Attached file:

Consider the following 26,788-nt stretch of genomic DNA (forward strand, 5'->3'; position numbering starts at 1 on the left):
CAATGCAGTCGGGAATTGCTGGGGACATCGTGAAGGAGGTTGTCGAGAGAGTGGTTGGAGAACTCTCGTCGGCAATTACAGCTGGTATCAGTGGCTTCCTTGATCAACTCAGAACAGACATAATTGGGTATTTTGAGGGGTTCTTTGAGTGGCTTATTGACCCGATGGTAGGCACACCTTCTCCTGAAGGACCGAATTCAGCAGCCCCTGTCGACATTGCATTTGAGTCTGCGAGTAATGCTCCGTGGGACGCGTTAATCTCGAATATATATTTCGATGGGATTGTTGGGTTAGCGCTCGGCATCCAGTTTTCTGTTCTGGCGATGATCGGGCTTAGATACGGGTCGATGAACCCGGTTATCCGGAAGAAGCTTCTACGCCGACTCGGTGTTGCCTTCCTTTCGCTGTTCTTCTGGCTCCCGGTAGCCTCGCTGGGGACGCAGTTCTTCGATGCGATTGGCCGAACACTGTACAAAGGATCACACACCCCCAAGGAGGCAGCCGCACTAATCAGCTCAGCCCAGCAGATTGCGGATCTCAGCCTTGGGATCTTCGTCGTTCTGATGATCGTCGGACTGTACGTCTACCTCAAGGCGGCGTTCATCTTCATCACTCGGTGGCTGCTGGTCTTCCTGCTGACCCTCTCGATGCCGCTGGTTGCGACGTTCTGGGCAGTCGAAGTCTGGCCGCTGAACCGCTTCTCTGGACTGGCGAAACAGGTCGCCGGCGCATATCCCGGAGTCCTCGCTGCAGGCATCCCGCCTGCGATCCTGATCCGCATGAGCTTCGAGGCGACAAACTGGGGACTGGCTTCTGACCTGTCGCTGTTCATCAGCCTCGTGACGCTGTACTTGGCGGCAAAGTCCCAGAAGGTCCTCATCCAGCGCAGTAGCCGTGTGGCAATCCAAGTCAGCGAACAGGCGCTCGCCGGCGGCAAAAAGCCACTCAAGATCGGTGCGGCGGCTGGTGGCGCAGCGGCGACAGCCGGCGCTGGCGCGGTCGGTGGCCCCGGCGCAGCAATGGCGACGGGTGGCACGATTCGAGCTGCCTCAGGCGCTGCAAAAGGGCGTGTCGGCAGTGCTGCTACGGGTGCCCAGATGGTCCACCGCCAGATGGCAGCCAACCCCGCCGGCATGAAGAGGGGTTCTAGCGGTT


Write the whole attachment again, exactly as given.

Consider the following 26,788-nt stretch of genomic DNA (forward strand, 5'->3'; position numbering starts at 1 on the left):
CAATGCAGTCGGGAATTGCTGGGGACATCGTGAAGGAGGTTGTCGAGAGAGTGGTTGGAGAACTCTCGTCGGCAATTACAGCTGGTATCAGTGGCTTCCTTGATCAACTCAGAACAGACATAATTGGGTATTTTGAGGGGTTCTTTGAGTGGCTTATTGACCCGATGGTAGGCACACCTTCTCCTGAAGGACCGAATTCAGCAGCCCCTGTCGACATTGCATTTGAGTCTGCGAGTAATGCTCCGTGGGACGCGTTAATCTCGAATATATATTTCGATGGGATTGTTGGGTTAGCGCTCGGCATCCAGTTTTCTGTTCTGGCGATGATCGGGCTTAGATACGGGTCGATGAACCCGGTTATCCGGAAGAAGCTTCTACGCCGACTCGGTGTTGCCTTCCTTTCGCTGTTCTTCTGGCTCCCGGTAGCCTCGCTGGGGACGCAGTTCTTCGATGCGATTGGCCGAACACTGTACAAAGGATCACACACCCCCAAGGAGGCAGCCGCACTAATCAGCTCAGCCCAGCAGATTGCGGATCTCAGCCTTGGGATCTTCGTCGTTCTGATGATCGTCGGACTGTACGTCTACCTCAAGGCGGCGTTCATCTTCATCACTCGGTGGCTGCTGGTCTTCCTGCTGACCCTCTCGATGCCGCTGGTTGCGACGTTCTGGGCAGTCGAAGTCTGGCCGCTGAACCGCTTCTCTGGACTGGCGAAACAGGTCGCCGGCGCATATCCCGGAGTCCTCGCTGCAGGCATCCCGCCTGCGATCCTGATCCGCATGAGCTTCGAGGCGACAAACTGGGGACTGGCTTCTGACCTGTCGCTGTTCATCAGCCTCGTGACGCTGTACTTGGCGGCAAAGTCCCAGAAGGTCCTCATCCAGCGCAGTAGCCGTGTGGCAATCCAAGTCAGCGAACAGGCGCTCGCCGGCGGCAAAAAGCCACTCAAGATCGGTGCGGCGGCTGGTGGCGCAGCGGCGACAGCCGGCGCTGGCGCGGTCGGTGGCCCCGGCGCAGCAATGGCGACGGGTGGCACGATTCGAGCTGCCTCAGGCGCTGCAAAAGGGCGTGTCGGCAGTGCTGCTACGGGTGCCCAGATGGTCCACCGCCAGATGGCAGCCAACCCCGCCGGCATGAAGAGGGGTTCTAGCGGTT